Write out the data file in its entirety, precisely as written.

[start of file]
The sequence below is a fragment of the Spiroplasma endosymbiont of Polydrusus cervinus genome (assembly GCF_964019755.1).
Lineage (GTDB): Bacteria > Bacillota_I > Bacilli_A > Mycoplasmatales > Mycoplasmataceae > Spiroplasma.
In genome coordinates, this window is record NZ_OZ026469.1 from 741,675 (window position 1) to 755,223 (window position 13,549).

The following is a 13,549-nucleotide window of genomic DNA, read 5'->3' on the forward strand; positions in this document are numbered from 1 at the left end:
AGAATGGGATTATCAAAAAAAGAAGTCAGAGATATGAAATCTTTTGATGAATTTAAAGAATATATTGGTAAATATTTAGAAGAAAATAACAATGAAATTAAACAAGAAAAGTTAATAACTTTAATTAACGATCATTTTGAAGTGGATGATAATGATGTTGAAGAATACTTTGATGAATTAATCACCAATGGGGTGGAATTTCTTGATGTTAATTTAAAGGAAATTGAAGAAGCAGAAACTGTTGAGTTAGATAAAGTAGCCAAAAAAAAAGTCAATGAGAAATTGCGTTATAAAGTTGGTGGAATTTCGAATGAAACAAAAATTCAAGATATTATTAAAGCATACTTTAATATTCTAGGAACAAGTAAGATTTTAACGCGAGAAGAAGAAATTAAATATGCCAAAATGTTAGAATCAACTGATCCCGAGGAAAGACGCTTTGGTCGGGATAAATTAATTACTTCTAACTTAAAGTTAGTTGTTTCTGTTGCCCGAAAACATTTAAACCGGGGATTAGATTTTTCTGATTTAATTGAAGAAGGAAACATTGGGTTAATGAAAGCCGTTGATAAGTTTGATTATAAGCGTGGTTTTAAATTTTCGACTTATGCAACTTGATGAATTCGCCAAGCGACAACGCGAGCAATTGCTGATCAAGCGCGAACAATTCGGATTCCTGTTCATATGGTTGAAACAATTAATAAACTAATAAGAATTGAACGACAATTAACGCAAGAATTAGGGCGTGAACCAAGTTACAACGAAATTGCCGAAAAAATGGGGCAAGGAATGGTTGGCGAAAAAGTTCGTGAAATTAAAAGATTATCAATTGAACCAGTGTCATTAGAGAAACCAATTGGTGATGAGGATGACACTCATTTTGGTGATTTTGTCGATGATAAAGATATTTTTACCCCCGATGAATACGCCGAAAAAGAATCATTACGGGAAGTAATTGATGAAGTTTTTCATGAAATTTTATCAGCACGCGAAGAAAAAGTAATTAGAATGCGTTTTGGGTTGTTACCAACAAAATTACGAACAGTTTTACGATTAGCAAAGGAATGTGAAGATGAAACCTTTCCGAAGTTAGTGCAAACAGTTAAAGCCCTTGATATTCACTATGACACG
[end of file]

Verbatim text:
The sequence below is a fragment of the Spiroplasma endosymbiont of Polydrusus cervinus genome (assembly GCF_964019755.1).
Lineage (GTDB): Bacteria > Bacillota_I > Bacilli_A > Mycoplasmatales > Mycoplasmataceae > Spiroplasma.
In genome coordinates, this window is record NZ_OZ026469.1 from 741,675 (window position 1) to 755,223 (window position 13,549).

The following is a 13,549-nucleotide window of genomic DNA, read 5'->3' on the forward strand; positions in this document are numbered from 1 at the left end:
AGAATGGGATTATCAAAAAAAGAAGTCAGAGATATGAAATCTTTTGATGAATTTAAAGAATATATTGGTAAATATTTAGAAGAAAATAACAATGAAATTAAACAAGAAAAGTTAATAACTTTAATTAACGATCATTTTGAAGTGGATGATAATGATGTTGAAGAATACTTTGATGAATTAATCACCAATGGGGTGGAATTTCTTGATGTTAATTTAAAGGAAATTGAAGAAGCAGAAACTGTTGAGTTAGATAAAGTAGCCAAAAAAAAAGTCAATGAGAAATTGCGTTATAAAGTTGGTGGAATTTCGAATGAAACAAAAATTCAAGATATTATTAAAGCATACTTTAATATTCTAGGAACAAGTAAGATTTTAACGCGAGAAGAAGAAATTAAATATGCCAAAATGTTAGAATCAACTGATCCCGAGGAAAGACGCTTTGGTCGGGATAAATTAATTACTTCTAACTTAAAGTTAGTTGTTTCTGTTGCCCGAAAACATTTAAACCGGGGATTAGATTTTTCTGATTTAATTGAAGAAGGAAACATTGGGTTAATGAAAGCCGTTGATAAGTTTGATTATAAGCGTGGTTTTAAATTTTCGACTTATGCAACTTGATGAATTCGCCAAGCGACAACGCGAGCAATTGCTGATCAAGCGCGAACAATTCGGATTCCTGTTCATATGGTTGAAACAATTAATAAACTAATAAGAATTGAACGACAATTAACGCAAGAATTAGGGCGTGAACCAAGTTACAACGAAATTGCCGAAAAAATGGGGCAAGGAATGGTTGGCGAAAAAGTTCGTGAAATTAAAAGATTATCAATTGAACCAGTGTCATTAGAGAAACCAATTGGTGATGAGGATGACACTCATTTTGGTGATTTTGTCGATGATAAAGATATTTTTACCCCCGATGAATACGCCGAAAAAGAATCATTACGGGAAGTAATTGATGAAGTTTTTCATGAAATTTTATCAGCACGCGAAGAAAAAGTAATTAGAATGCGTTTTGGGTTGTTACCAACAAAATTACGAACAGTTTTACGATTAGCAAAGGAATGTGAAGATGAAACCTTTCCGAAGTTAGTGCAAACAGTTAAAGCCCTTGATATTCACTATGACACG